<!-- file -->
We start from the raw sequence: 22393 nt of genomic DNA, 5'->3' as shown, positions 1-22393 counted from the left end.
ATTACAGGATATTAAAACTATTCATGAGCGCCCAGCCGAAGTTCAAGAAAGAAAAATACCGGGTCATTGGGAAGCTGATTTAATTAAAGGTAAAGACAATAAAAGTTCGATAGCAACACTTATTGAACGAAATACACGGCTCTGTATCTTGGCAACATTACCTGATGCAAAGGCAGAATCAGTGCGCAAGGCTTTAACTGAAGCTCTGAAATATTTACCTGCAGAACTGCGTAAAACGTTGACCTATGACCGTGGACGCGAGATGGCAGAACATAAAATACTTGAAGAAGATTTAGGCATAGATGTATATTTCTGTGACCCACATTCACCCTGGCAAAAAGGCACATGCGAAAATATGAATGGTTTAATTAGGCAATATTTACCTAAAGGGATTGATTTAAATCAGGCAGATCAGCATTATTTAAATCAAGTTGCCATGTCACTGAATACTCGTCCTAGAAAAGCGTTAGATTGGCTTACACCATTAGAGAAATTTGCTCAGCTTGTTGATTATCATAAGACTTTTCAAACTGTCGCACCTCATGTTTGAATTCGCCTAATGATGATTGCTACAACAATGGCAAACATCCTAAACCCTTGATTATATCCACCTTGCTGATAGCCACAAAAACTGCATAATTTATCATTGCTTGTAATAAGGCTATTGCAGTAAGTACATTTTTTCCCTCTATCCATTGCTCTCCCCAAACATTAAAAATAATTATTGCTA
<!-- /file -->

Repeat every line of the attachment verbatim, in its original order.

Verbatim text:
We start from the raw sequence: 22393 nt of genomic DNA, 5'->3' as shown, positions 1-22393 counted from the left end.
ATTACAGGATATTAAAACTATTCATGAGCGCCCAGCCGAAGTTCAAGAAAGAAAAATACCGGGTCATTGGGAAGCTGATTTAATTAAAGGTAAAGACAATAAAAGTTCGATAGCAACACTTATTGAACGAAATACACGGCTCTGTATCTTGGCAACATTACCTGATGCAAAGGCAGAATCAGTGCGCAAGGCTTTAACTGAAGCTCTGAAATATTTACCTGCAGAACTGCGTAAAACGTTGACCTATGACCGTGGACGCGAGATGGCAGAACATAAAATACTTGAAGAAGATTTAGGCATAGATGTATATTTCTGTGACCCACATTCACCCTGGCAAAAAGGCACATGCGAAAATATGAATGGTTTAATTAGGCAATATTTACCTAAAGGGATTGATTTAAATCAGGCAGATCAGCATTATTTAAATCAAGTTGCCATGTCACTGAATACTCGTCCTAGAAAAGCGTTAGATTGGCTTACACCATTAGAGAAATTTGCTCAGCTTGTTGATTATCATAAGACTTTTCAAACTGTCGCACCTCATGTTTGAATTCGCCTAATGATGATTGCTACAACAATGGCAAACATCCTAAACCCTTGATTATATCCACCTTGCTGATAGCCACAAAAACTGCATAATTTATCATTGCTTGTAATAAGGCTATTGCAGTAAGTACATTTTTTCCCTCTATCCATTGCTCTCCCCAAACATTAAAAATAATTATTGCTA